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Winter 2014

Solving the Secrets of Sight

Date: February 1, 2014

Solving the Secrets of Sight

The cramped laboratory that David H. Hubel shared at Hopkins in the mid-1950s with Torsten N. Wiesel looked “like a circus, complete with a tent and exotic animals,” Huber later wrote. The “exotic animals” mostly were housecats, however, wearing electrical headgear attached to electrodes implanted in their visual cortex. Hubel (HS, 1955-56; fellow, ophthalmology, 1958-59) and Wiesel (fellow, ophthalmology, 1955-58; faculty, medicine, 1958-59) would project light and dark spots on a screen, dance in front of the cats, waving their arms, and even (in humorous desperation) show the felines photos of attractive women in an effort to get a single visual neuron to respond.

As they were adjusting their equipment, a single line moved across the screen at a particular angle—and that caused one cat’s neuron to fire. The scientists proceeded to study that single neuron for nine consecutive hours. That work led to a groundbreaking 1959 study that ultimately led to their winning the 1981 Nobel Prize in physiology or medicine, which they shared with CalTech’s Roger Sperry. The Nobel committee singled out their research for solving “one of the most well-guarded secrets of the brain: the way by which its cells decode the message which the brain receives from the eye.”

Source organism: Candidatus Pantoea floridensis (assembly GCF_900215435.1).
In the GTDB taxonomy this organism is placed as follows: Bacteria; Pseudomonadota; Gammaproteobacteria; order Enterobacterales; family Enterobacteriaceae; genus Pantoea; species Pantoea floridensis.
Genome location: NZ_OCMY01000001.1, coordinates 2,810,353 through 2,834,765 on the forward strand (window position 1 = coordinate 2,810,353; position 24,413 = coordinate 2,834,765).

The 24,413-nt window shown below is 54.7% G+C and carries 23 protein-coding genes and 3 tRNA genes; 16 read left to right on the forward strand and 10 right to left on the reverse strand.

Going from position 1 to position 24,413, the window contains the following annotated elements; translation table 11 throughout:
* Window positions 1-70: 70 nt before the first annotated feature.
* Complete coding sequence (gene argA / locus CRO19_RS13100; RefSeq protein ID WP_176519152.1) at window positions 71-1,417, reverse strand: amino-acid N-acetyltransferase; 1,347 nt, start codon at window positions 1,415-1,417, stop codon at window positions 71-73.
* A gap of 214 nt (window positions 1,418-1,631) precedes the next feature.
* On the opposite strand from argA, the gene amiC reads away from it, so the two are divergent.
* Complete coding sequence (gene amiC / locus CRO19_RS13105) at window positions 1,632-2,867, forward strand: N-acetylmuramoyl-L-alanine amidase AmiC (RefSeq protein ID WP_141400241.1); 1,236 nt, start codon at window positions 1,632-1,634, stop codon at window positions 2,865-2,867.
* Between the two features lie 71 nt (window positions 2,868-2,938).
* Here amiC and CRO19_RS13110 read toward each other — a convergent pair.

Hubel died on Sept. 22, 2013, in Lincoln, Mass., of kidney failure. He was 87.

The son of American-born parents who had settled in Windsor, Ontario, Hubel graduated from the McGill University School of Medicine in 1951 and came to Hopkins in 1954 after his internship and residency. He intended to study neurology but suddenly found himself drafted into the U.S. Army as a physician, assigned to the Walter Reed Army Institute of Research, Neuropsychiatry Division. There he did his first scientific research, delving into the spontaneous firing of single cortical cells in sleeping and waking cats.

He returned to Hopkins to continue his research with Vernon B.
’42, already recognized as the father of neuroscience. But Mountcastle’s laboratory was undergoing a lengthy renovation, so Huber accepted an invitation from Stephen W. Kuffler (faculty, neurophysiology, 1947-59) to collaborate with newly arrived, Swedish-born Wiesel at the Wilmer Eye Institute.  What began as a six-month research partnership lasted for the next quarter century—and was transplanted to Harvard when Kuffler transferred all nine members of his laboratory (and their families) to Massachusetts in 1959. Hubel remained at Harvard for the rest of his career.  NAG